If you go down to the woods today… you’re in for a fairly terminal surprise
When curious nomad Anna hears about Whisperwood, a town that’s not on any maps, that nobody goes to, and nobody comes from, she sees an opportunity to hide from her violent witch-hunting ex.
But not everything is peaceful in the isolated community. A vanishing town, a gruesome funeral rite, an emergency field surgery—these surprises and more test Anna’s resolve.
Prevented from leaving the frontier settlement by folk magic she doesn’t understand, Anna lends helping hands everywhere she can, but quickly finds that investigating the forest too closely could end up being the last thing she does.
Some books should be described as little as possible, so as not to spoil the wild wonders within. So it is with Whisperwood by Alex Woodroe, a blend of dark fairytale, Grimm folklore (Grimm/Grim in both senses of the word), Romanian folklore and A Midsummer Night’s Dream, but ultimately something completely new and fresh, which takes you in constantly unexpected directions like a corkscrew rollercoaster.
I’ll do my best, then, to not give anything away but if I fail, dear reader, know that my ultimate sin was enthusiasm.
So what can we say? Anna, fleeing from an abusive ex, arrives at a strange medieval town in the woods, hoping for a new start. Once she’s there, she finds she can’t leave. And there are things in the woods, things that the whole structure of the town is build towards understanding and staying safe from.
There… I think that’s it. It’s a gloriously mysterious start, and much of the opening chapters are based around the reader’s desperate desire to find out what is in those woods. Vague descriptions of things and phenomena are bandied around, and Woodroe builds this to fever pitch, until eventually I began paraphrasing the famous Brad Pitt scream at the end of the film Seven: “What’s in the woods? What’s in the woods??!!”
When we do get clues or insights into the horrors that lie within the woods, you’re left with the sense of Stephen King’s The Mist: lovecraftian things, unknowable. Woodroe doubles down on the gore at times, especially in one memorable early encounter, and it’s beautiful to see, used sparingly but nauseously. But Woodroe also builds a surreal element into this as well, so we’re not just talking about potential monsters but entire physical planes of existence that defy the laws of time and…. Oh, there I go again. Almost spoiling things.
While we’re waiting for our true journey into the woods, the great thrill of this book is the town itself. This is a place where the citizens have spent decades trying to gain knowledge about the woods, and the town has an intriguing structure built around this. Anna is thrown into old grudges and rivals and the classic tale of the new kids versus the old guard, and there is almost that sense of a revolution on the cusp, which creates a nice juicy thematic vibe of “what’s worse, the people or the monsters outside?”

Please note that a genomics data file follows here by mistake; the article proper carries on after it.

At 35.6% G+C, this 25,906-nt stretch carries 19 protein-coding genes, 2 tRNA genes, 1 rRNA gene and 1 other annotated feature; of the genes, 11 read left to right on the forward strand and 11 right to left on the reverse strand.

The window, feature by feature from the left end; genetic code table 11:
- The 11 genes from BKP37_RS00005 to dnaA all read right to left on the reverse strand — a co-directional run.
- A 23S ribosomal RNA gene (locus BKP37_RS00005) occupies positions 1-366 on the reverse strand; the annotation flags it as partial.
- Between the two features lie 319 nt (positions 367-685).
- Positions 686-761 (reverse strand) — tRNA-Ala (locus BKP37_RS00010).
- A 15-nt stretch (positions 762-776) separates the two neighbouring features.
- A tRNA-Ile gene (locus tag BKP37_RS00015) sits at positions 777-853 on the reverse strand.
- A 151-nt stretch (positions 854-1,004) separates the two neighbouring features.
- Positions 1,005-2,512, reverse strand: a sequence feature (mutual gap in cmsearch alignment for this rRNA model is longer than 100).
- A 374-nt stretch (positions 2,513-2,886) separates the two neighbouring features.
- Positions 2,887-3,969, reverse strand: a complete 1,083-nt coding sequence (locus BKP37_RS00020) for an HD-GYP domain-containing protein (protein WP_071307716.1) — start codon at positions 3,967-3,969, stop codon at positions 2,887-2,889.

Another thing that demonstrates the originality of this book is how Woodroe subverts the standard horror convention of “here’s a big infodump about the monsters we’re facing”. The fact is, we get A LOT of information about the woods – careless readers will need to keep up – but the genius twist to this is that a lot of it is… unreliable at best, because ultimately the town don’t really know what they’re dealing with. They are so out of their depth they may as well be in the Mariana Trench, even though they are swimming in so-called knowledge. This gives the town sections an intriguing sense of unreliability, of constantly doubting what we’re told. It’s a clever twist on the standard horror narrative.
But when, finally, we get access to those woods… Woodroe loves her gruesome, and gruesome you get, but you also get a strange sense of the surreal, the magical, the folklore-esque. My knowledge of Romanian folklore is shamefully limited, but even I got a strong sense of the influences she’s pulling from here. I mentioned both The Mist and A Midsummer Night’s Dream earlier, which might seem like strange bedfellows, but trust me, this is the best way to describe these unique, surrealist sections. Chilling gore and horror goes alongside… well it’s best you find out yourself.
Then there are the final sections, when woods and town finally combine, which take the reader on one final corkscrew turn of the narrative. What Woodroe does with this may not please everyone, but for me it was absolutely fascinating and, in a strange way, gloriously triumphant.
The final thing to say is on the characters themselves. While they take a while to become vivid, by the end the small cast of Anna’s friends become fully fleshed out, and Woodroe makes sure to insert some poignant character development in between the woods mayhem. My favourite character arc was that of gruff, roguish but likeable blacksmith Rares, who goes on… quite the journey, but everyone faces their own demons in one sense or another and I felt for all of them. Anna herself is a fascinating character, simultaneously brave and haunted… her terrible past is not revealed for a long time, but it’s worth the wait, and the conclusion to her story feels hard-earned and satisfying.
Overall, Whisperwood is audaciously, chillingly original, and gives you that rare feeling as a reader of being in genuinely uncharted territory… debuts don’t come much creepier or creative than this.